Research tells us that approximately 1 in 4 people have some level of a vision‐ processing problem and 1 in 20 has dyslexia. Dyslexia is a distinct type of Vision Processing problem. This means that there is likely to be at least one child in every class who displays the pattern of strengths and weaknesses characteristic of dyslexia. Do you have a young child who puzzles you, displaying well‐ developed skills and abilities in some areas and unexpected difficulties in others?
Complete this checklist to determine if that child could be at‐risk of dyslexia:
- Family history of literacy learning problems
- Delay in the onset and/or the development of speech and language
- Seems bright and capable but not making expected progress
- Is unhappy soon after starting school
- Gets sounds in words muddled up (e.g., says flutterby for butterfly)
- Mixes up words (e.g., says ‘jungled’ for ‘jumbled’)
- Displays word finding difficulties (e.g., calls a ‘stamp’ a ‘sticker’ or often uses words like ‘thing’, ‘stuff’ or ‘junk’)
- Finds it hard to remember the words in nursery rhymes, songs, poems, etc.
- Has a poor memory for names (of friends, teacher, etc.)
- Difficulty remembering instructions
Difficulties in Acquiring Pre-Literacy Skills
- Has unexpected difficulty developing reading and spelling skills
- Enjoys listening to stories read aloud but shows little interest in letters or words
- Has trouble learning and remembering the sounds corresponding to the letters of the alphabet
- Has trouble learning and remembering common sight words (e.g., you, have, like, come, etc.)
- Cannot write own name correctly from memory by age 5
- Has difficulty recognizing numbers after considerable exposure at pre-school/school
Phonological Processing Difficulties
- Displays poor phonological awareness skills (i.e., finds it hard to reflect upon the sound structure of spoken words)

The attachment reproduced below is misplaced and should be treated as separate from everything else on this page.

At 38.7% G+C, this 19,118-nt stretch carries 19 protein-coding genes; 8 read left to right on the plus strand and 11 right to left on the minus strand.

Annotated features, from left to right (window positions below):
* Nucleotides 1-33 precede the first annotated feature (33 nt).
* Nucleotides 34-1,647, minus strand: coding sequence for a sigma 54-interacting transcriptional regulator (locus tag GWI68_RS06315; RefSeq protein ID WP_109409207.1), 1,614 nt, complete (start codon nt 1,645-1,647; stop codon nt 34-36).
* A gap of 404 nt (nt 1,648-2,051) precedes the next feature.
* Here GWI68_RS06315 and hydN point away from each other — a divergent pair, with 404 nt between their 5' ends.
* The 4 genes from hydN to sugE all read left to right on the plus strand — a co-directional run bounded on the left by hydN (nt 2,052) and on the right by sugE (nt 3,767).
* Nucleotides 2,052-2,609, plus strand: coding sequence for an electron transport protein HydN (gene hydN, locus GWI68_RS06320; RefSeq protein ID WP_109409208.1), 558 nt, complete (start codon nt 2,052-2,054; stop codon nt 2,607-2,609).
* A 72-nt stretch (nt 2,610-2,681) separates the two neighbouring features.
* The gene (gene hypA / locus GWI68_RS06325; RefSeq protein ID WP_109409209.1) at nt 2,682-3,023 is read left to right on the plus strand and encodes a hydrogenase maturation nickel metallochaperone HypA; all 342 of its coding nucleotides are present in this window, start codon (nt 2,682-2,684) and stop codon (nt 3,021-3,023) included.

- Has difficulty analyzing spoken language into its component parts (e.g., sentences, words, sounds)
- Has trouble recognizing and predicting rhyme (e.g. trouble picking the odd one out of sand/hand/cup)
- Fails to appreciate alliteration (e.g., trouble picking the odd one out of jam/jug/bed)
- Confuses similar sounding words (e.g., cone/comb)
A child who appears bright and capable and displays many of these difficulties may be at‐risk for dyslexia. However, it is important to remember that the levels of development and speed of learning in early childhood differ significantly for each child. For this reason psychologists tend not to formally diagnose dyslexia until a child is 7 years of age or older.
What Can Be Done?
Nevertheless, much can be done at this young age to prevent later difficulties. A good starting point is a comprehensive assessment by an educational psychologist a developmental optometrist who will identify cognitive strengths and weaknesses and make recommendations to help address identified difficulties such as dyslexia. A psychologist will also suggest other specialists if appropriate (e.g. vision therapist, speech pathologists, occupational therapist, tutor, etc.).